THE NATIONS also known as "Indian Territory", "Robber's Roost" and "No-Man's Land", was regarded in the latter part of the 19th century as the bloodiest and most dangerous place in the world. It was a refuge for outlaws from all over the North American continent. There were only 200 Deputy U.S. Marshals made up of whites, blacks and Indian to police the vast area of 74,000 square miles under Federal Judge Issac C. Parker, known as the hanging judge. The Nations is based on actual cases and is crammed full of excitement, suspense and the everyday humor that develops between men as they live and fight and sometimes die together. From the action and dialogue, the guns, wardrobe and historical authenticity, The Nations paints a story of the Old West as it really was.
It is the year 1885. A notorious band of outlaws, known as the "Larson Gang", has been terrorizing Arkansas, Missouri and the Nations for years. When they kill five Deputy Marshals while rescuing Ben Larson, the vicious younger brother of the leader Wes Larson--it is too much for Judge Parker. He orders an all-out concerted effort to capture the Larson Gang and bring them to justice. "If they will not respect the law; then by God we will make them fear it."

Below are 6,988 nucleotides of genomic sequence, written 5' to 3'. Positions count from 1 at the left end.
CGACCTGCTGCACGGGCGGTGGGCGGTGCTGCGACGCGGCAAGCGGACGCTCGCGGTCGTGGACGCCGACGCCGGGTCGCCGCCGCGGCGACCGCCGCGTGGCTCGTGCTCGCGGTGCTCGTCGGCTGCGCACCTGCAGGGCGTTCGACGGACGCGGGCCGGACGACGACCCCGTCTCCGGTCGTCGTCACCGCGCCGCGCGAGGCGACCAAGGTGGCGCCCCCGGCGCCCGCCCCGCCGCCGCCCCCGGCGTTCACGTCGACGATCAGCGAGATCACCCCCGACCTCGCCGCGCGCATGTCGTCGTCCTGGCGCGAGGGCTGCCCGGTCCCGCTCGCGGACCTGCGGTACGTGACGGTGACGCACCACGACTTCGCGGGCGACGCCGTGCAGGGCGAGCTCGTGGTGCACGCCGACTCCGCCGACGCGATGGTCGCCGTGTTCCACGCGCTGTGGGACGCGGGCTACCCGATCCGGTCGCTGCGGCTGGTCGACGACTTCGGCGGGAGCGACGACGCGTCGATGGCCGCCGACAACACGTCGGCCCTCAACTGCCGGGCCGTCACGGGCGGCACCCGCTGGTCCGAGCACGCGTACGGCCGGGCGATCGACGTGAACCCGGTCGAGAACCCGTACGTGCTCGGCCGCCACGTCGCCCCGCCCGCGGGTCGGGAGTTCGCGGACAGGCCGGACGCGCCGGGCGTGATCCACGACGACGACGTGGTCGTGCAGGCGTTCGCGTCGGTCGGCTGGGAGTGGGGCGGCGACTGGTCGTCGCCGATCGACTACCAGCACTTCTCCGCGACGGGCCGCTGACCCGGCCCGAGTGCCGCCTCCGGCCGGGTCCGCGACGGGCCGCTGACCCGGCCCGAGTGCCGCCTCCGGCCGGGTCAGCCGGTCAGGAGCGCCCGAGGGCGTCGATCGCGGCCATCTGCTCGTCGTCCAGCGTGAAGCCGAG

Black Marshal Bass Reeves, the first black marshal west of the Mississippi, and white Marshals Jack McGann, Tobe Bassett and John L. Patrick recapture the youngest member of the gang, Ben Larson, a true sociopath. Along with two Indian Police, known as Lighthorse, the lawmen begin the treacherous journey to Fort Smith with their prisoners--Preacher Budlow, a gospel quoting, whiskey running and somewhat demented old scalawag, Jed Neal, a tough, but honorable black man mistakenly accused of killing a cowboy on the trail, and Ben--shackled to the bed of the Tumbleweed Wagon.
In the small town of Checotah, the Marshals encounter the Larson gang unexpectedly. A wild gun battle ensues and when the smoke clears, all of the outlaws are dead, except Ben, who does indeed get to Fort Smith to stand trial under Judge Parker.
"It is not the severity of the punishment that is the deterrent... but the certainty of it." - Judge Issac C. Parker.